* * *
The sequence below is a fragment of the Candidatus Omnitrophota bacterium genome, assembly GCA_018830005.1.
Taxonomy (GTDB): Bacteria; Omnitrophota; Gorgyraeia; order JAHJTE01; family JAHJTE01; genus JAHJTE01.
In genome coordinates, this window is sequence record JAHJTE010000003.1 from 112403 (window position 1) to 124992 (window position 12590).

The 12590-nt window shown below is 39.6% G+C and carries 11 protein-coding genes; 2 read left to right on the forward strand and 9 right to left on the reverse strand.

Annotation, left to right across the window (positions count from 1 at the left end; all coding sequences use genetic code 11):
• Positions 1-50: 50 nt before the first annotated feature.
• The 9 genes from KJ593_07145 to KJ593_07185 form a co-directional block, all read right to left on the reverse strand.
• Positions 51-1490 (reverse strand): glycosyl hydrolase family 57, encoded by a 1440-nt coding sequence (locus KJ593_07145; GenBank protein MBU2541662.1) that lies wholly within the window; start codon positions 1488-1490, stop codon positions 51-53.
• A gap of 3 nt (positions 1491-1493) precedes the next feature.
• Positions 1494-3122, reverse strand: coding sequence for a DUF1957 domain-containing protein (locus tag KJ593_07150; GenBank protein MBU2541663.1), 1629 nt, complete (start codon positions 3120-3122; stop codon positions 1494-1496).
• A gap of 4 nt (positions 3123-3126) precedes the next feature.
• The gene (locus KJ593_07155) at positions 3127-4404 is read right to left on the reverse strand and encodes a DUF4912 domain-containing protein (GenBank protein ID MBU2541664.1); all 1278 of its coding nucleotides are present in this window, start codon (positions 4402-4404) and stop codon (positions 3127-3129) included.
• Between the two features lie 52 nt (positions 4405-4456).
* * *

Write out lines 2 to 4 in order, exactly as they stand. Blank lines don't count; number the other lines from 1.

Taxonomy (GTDB): Bacteria; Omnitrophota; Gorgyraeia; order JAHJTE01; family JAHJTE01; genus JAHJTE01.
In genome coordinates, this window is sequence record JAHJTE010000003.1 from 112403 (window position 1) to 124992 (window position 12590).

The 12590-nt window shown below is 39.6% G+C and carries 11 protein-coding genes; 2 read left to right on the forward strand and 9 right to left on the reverse strand.